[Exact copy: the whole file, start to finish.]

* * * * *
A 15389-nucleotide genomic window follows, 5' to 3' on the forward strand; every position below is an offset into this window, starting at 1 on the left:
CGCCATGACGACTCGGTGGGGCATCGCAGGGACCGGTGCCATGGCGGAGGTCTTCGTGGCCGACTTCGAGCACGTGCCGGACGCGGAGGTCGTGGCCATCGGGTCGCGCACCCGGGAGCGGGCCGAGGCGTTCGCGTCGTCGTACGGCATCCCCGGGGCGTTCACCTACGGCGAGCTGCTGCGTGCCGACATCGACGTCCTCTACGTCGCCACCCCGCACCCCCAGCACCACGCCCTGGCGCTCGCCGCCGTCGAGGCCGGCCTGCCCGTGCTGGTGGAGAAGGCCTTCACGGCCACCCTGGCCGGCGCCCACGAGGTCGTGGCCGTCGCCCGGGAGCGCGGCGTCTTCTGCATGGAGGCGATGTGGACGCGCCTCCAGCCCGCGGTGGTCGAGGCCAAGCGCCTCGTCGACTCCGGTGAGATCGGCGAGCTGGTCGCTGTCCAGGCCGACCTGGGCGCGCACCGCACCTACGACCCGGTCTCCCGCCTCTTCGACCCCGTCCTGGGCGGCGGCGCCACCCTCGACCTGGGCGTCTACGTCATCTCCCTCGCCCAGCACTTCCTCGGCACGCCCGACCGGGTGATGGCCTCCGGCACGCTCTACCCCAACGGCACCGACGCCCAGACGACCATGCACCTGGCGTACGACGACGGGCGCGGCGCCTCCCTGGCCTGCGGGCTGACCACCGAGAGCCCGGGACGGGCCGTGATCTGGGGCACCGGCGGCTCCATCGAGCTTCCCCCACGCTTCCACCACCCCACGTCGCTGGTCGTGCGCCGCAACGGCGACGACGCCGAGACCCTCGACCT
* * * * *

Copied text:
A 15389-nucleotide genomic window follows, 5' to 3' on the forward strand; every position below is an offset into this window, starting at 1 on the left:
CGCCATGACGACTCGGTGGGGCATCGCAGGGACCGGTGCCATGGCGGAGGTCTTCGTGGCCGACTTCGAGCACGTGCCGGACGCGGAGGTCGTGGCCATCGGGTCGCGCACCCGGGAGCGGGCCGAGGCGTTCGCGTCGTCGTACGGCATCCCCGGGGCGTTCACCTACGGCGAGCTGCTGCGTGCCGACATCGACGTCCTCTACGTCGCCACCCCGCACCCCCAGCACCACGCCCTGGCGCTCGCCGCCGTCGAGGCCGGCCTGCCCGTGCTGGTGGAGAAGGCCTTCACGGCCACCCTGGCCGGCGCCCACGAGGTCGTGGCCGTCGCCCGGGAGCGCGGCGTCTTCTGCATGGAGGCGATGTGGACGCGCCTCCAGCCCGCGGTGGTCGAGGCCAAGCGCCTCGTCGACTCCGGTGAGATCGGCGAGCTGGTCGCTGTCCAGGCCGACCTGGGCGCGCACCGCACCTACGACCCGGTCTCCCGCCTCTTCGACCCCGTCCTGGGCGGCGGCGCCACCCTCGACCTGGGCGTCTACGTCATCTCCCTCGCCCAGCACTTCCTCGGCACGCCCGACCGGGTGATGGCCTCCGGCACGCTCTACCCCAACGGCACCGACGCCCAGACGACCATGCACCTGGCGTACGACGACGGGCGCGGCGCCTCCCTGGCCTGCGGGCTGACCACCGAGAGCCCGGGACGGGCCGTGATCTGGGGCACCGGCGGCTCCATCGAGCTTCCCCCACGCTTCCACCACCCCACGTCGCTGGTCGTGCGCCGCAACGGCGACGACGCCGAGACCCTCGACCT